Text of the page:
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I want to start parsing a text file at the first empty line of a text file .The first few lines of each text file have URL's that I don't want in my search and each file has a slightly different length header. Each file has a empty line between the header and the body of text, so I would like to start my regex search after the empty line

I know how to find the empty lines but can't figure out how to get their index.

myfile = open(mydir,'r')
for line in myfile:
    if line in ['\n', '\r\n']:
        print 'Found it'

Any help appreciated

share|improve this question
Why do you need their index? – Mark Byers Aug 8 '12 at 21:31
I want to skip the fist block in each file and only parse the body of text. – balcoder Aug 8 '12 at 21:38
So why do you need the index? Your question should be "How do I skip the first block in each file" And the answer is... well you've already posted it in your question. – Mark Byers Aug 8 '12 at 21:39
My logic is probably bad here but when I hit the first empty line with if line in ['\n', '\r\n']: Then I can only do something with the empty line . What I want to do is Process the rest of the file from this point on – balcoder Aug 8 '12 at 21:57
There are already many answers here that you should be able to use. Which of them have you tried and why don't they work for you? What error do you get? – Mark Byers Aug 8 '12 at 22:06
up vote 2 down vote accepted

Just step through the file ignoring everything until you find the empty line. Then process the rest.

myfile = open(mydir,'r')
for line in myfile:
    if line in ['\n', '\r\n']:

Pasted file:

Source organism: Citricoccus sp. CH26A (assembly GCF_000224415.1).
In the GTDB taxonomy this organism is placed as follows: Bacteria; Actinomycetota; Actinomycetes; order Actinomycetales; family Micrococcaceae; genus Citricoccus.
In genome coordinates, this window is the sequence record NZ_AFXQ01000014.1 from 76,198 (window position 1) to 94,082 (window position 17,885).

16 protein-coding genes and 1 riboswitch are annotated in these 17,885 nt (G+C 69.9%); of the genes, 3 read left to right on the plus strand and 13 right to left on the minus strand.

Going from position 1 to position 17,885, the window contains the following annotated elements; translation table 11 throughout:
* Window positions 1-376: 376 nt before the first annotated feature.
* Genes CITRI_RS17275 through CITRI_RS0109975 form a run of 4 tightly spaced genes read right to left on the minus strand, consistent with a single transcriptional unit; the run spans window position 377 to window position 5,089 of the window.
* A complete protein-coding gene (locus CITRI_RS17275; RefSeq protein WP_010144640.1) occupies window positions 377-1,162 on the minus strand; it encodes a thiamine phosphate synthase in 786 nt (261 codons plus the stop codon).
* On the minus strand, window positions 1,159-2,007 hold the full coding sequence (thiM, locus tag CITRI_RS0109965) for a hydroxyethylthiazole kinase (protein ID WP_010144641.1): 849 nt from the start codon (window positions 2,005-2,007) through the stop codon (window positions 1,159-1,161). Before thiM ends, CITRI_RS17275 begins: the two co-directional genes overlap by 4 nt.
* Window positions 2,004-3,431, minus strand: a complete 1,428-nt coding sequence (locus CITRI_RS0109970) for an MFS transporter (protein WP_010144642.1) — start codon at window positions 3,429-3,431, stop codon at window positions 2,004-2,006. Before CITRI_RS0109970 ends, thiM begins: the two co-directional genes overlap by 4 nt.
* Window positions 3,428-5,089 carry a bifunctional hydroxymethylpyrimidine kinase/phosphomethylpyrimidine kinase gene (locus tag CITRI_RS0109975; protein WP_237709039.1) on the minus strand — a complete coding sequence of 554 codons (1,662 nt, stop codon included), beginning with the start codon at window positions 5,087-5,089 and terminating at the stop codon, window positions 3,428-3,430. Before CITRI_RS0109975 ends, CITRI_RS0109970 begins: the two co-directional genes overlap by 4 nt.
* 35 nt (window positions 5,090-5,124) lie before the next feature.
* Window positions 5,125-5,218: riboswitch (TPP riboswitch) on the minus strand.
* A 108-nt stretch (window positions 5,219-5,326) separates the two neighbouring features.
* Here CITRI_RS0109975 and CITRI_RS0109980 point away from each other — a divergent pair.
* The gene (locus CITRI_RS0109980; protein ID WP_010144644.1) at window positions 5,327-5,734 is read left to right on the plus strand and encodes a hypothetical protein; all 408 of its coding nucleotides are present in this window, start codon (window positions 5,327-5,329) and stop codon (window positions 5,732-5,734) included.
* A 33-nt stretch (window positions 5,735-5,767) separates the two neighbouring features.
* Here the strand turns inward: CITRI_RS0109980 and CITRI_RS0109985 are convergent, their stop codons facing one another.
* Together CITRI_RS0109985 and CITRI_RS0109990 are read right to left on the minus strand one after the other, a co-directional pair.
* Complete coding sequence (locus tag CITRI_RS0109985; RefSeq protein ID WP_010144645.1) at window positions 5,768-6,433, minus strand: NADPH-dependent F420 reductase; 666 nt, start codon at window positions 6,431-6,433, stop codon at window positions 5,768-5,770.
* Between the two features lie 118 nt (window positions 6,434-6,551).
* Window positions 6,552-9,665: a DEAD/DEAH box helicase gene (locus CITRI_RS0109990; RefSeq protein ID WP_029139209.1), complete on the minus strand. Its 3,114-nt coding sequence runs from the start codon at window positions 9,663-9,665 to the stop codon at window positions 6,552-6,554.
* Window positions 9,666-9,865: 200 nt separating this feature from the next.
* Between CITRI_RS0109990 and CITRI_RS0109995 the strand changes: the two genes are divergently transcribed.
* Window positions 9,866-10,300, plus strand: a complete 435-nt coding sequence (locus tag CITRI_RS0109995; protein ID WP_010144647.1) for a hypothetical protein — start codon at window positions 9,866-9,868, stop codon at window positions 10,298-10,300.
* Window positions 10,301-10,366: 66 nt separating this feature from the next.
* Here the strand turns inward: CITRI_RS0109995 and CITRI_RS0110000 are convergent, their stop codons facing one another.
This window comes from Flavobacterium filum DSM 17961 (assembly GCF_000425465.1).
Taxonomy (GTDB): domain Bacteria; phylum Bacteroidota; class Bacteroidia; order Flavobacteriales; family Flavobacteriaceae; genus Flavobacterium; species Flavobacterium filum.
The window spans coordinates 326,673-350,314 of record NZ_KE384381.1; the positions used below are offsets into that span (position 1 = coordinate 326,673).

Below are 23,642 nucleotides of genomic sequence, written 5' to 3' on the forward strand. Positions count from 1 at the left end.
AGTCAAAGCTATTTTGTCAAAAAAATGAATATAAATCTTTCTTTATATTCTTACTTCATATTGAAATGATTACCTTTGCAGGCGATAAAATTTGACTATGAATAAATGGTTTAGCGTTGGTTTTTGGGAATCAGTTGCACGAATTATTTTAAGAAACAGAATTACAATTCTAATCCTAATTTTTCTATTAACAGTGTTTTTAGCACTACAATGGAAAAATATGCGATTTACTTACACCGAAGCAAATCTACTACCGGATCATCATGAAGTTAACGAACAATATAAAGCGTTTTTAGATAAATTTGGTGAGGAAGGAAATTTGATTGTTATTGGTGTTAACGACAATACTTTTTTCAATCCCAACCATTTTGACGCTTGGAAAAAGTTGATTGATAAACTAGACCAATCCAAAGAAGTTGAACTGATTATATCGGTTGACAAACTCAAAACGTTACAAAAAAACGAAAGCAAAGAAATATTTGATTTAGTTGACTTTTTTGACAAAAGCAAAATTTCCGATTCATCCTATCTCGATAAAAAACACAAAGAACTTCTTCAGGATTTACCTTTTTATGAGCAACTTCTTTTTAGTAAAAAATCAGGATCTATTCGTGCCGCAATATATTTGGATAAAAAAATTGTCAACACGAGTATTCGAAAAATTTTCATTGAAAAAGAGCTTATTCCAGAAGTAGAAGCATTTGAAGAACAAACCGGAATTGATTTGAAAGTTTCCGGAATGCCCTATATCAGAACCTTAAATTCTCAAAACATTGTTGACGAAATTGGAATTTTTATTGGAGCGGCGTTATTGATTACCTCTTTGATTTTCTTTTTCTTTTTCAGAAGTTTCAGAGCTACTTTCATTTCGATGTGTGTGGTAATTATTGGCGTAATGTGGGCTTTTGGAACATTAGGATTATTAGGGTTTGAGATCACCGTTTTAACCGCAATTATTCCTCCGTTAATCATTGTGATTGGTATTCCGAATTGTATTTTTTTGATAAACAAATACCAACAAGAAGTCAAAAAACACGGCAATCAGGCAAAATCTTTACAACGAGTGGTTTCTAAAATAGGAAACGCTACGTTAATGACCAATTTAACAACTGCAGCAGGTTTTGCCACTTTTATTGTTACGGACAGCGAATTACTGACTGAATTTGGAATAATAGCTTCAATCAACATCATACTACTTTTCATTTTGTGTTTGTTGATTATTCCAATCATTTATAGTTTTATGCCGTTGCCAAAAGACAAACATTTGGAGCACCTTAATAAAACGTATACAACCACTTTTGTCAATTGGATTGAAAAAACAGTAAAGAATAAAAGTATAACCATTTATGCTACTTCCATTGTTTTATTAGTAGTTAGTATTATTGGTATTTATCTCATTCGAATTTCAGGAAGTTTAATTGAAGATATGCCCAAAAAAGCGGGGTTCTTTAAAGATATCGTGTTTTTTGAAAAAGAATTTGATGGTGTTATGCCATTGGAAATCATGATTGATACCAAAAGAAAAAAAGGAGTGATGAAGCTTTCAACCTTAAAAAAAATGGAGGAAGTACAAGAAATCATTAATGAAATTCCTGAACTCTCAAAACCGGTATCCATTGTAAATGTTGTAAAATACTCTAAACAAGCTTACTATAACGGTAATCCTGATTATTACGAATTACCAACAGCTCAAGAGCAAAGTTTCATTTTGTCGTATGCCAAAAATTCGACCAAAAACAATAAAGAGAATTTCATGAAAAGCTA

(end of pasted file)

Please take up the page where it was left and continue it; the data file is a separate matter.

for line in myfile:
share|improve this answer
Thanks Exactly what I was looking for – balcoder Aug 8 '12 at 22:10
with open(mydir,'r') as myfile
    next(line for line in myfile if line.isspace())
    # now myfile is at the first line after the blank line
share|improve this answer

I know how to find the empty lines but can't figure out how to get their index.

You haven't said why need the index, and I don't think you do. But assuming you (or someone else reading this question) does actually need the index then you can use the built-in enumerate function:

for i, line in enumerate(myfile):
    if line in ['\n', '\r\n']:
        print 'Found it!', i

Note that if you want a line number instead of an index then you would normally want to start at 1 rather than 0. To do that, change the first line to this:

for i, line in enumerate(myfile, 1):
share|improve this answer
Perhaps enumerate(myfile, 1) to start counting lines starting with 1 would be a better option here? (since most people start with 1 when referring to line numbers) – Levon Aug 8 '12 at 21:38
@Levon: Good idea. Updated answer. Not sure that this answer will help the OP though, I suspect he doesn't need the indexes or line numbers at all to solve his problem. – Mark Byers Aug 8 '12 at 21:42

Why not just start with your regex where you have 'Found it', and not worry about the line number?

share|improve this answer
Thank Must have had a mental block there for the last hour. That will do nicely. Doh! – balcoder Aug 8 '12 at 21:34
myfile = open(mydir,'r')
for index,line in enumerate(myfile):
    if line in ['\n', '\r\n']:
        print 'Found it'
share|improve this answer
You left out 'enumerate'. – Paul McGuire Aug 8 '12 at 21:33
Ah good catch Paul. – mittmemo Aug 8 '12 at 21:37
>>> from itertools import dropwhile
>>> from operator import truth
>>> from itertools import islice
>>> with open('test.z') as f:
...     gen = dropwhile(lambda x: not(x == '\n' or x == '\r\n'), f)
...     gen = islice(gen, 1, None)
...     for line in gen:
...             print(line),
share|improve this answer

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